Characteristics of the localities in which Jews lived have received little attention in research on Holocaust-related deaths. We examined associations between locality-level and individual-level characteristics with the odds of being deported by applying multilevel mixed-effects logistic regression models to data for about 118,000 Jews in 102 Dutch municipalities listed in 1941–1942 and linked to postwar victims and returnees lists. We examined associations between individual-level characteristics and risk of death of deported Jews in multilevel mixed-effects Weibull regression models. Locality-level characteristics, per standard deviation increase, associated with higher deportation chance were more collaborating policemen (OR = 1.07, 95% CI: 1.02, 1.12), strongest segregation mentality (OR = 2.01, 95% CI: 1.15, 3.50), and less employment in agriculture (OR = 0.95, 95% CI: 0.88, 1.01). Higher percentage of Catholics (OR = 0.81, 95% CI: 0.70, 0.94) and stronger electoral support for the National Socialist Movement (OR = 0.90, 95% CI: 0.85, 0.97) unexpectedly reduced deportation chance. Individual-level characteristics associated with lower deportation chance were female sex, ages 0–5 or 15–30 years, and being immigrants, intermarried, or converts to Christianity. Deported males aged 15–30 years had reduced risk of death between July 1942 and July 1943 but increased risk thereafter, consistent with young adult men being selected for work after deportation but this selection not offering long-term protection. Holocaust survival chances were influenced by both locality-level and individual-level characteristics.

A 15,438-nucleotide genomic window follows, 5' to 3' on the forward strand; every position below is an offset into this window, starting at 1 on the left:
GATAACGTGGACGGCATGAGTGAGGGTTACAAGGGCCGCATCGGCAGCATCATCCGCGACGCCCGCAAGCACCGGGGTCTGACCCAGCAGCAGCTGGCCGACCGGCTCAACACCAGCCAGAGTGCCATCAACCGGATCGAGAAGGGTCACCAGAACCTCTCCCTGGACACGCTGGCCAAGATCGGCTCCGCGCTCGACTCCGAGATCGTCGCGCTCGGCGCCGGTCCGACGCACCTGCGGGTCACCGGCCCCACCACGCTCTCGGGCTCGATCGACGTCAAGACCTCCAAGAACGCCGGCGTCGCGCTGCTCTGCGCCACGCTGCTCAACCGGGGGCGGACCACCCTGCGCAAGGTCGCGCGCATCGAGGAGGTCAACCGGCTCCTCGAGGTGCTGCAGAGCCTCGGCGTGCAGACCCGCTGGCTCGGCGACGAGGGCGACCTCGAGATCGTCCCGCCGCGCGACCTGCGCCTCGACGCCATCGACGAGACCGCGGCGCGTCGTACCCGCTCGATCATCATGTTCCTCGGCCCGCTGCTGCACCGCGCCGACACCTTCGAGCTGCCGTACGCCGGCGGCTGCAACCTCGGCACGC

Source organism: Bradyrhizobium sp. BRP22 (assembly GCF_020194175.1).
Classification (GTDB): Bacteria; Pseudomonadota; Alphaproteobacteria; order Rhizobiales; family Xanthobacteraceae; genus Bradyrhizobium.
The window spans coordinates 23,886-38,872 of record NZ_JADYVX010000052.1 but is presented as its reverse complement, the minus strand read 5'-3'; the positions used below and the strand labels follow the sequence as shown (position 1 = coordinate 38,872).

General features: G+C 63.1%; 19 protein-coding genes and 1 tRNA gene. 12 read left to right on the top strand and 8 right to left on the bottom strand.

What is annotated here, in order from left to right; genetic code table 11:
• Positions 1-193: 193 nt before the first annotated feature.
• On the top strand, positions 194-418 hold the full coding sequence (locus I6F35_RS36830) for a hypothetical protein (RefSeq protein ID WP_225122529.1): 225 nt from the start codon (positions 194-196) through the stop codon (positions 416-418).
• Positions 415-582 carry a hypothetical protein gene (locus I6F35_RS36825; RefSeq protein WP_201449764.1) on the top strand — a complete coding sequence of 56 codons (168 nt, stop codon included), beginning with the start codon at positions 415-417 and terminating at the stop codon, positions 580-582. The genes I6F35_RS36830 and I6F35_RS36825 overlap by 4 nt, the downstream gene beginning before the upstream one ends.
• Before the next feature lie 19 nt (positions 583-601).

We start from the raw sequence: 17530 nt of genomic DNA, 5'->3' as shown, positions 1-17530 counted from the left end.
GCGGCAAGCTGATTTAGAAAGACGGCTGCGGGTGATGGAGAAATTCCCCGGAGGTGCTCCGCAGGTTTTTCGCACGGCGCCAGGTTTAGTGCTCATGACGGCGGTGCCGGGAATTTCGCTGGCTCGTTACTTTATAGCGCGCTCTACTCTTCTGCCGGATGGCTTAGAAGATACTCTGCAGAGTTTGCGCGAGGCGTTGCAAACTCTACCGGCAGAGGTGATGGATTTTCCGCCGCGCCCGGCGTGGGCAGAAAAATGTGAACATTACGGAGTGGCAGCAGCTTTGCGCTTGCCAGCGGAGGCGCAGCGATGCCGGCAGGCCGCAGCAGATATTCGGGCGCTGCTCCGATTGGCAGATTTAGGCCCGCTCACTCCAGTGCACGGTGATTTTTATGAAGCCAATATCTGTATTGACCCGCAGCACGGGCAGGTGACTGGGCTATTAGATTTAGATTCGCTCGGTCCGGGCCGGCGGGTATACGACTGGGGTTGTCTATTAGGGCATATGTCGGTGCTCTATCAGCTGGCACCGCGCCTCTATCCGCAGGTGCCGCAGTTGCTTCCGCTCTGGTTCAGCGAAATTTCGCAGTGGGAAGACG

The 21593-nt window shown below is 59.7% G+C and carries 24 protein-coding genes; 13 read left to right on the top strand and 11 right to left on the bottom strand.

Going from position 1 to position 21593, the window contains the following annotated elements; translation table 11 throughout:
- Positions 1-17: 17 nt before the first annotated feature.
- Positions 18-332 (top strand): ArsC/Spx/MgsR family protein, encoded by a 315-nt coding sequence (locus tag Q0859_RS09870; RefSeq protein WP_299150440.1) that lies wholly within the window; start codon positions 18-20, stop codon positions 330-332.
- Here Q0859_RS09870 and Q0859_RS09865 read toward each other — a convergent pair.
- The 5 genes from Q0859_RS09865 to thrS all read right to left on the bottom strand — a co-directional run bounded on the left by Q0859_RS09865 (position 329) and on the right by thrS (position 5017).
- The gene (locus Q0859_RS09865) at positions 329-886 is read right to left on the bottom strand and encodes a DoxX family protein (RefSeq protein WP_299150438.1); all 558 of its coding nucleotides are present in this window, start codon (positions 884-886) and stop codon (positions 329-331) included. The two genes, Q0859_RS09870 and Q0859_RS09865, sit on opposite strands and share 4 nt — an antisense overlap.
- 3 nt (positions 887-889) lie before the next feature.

- Holocaust survival
- local-level characteristics
- multilevel model
Tammes, P. (2019). Associating Locality-Level Characteristics With Surviving the Holocaust: A Multilevel Approach to the Odds of Being Deported and to Risk of Death Among Jews Living in Dutch Municipalities. American Journal of Epidemiology, 188(5), 896-906. [kwz015]. https://doi.org/10.1093/aje/kwz015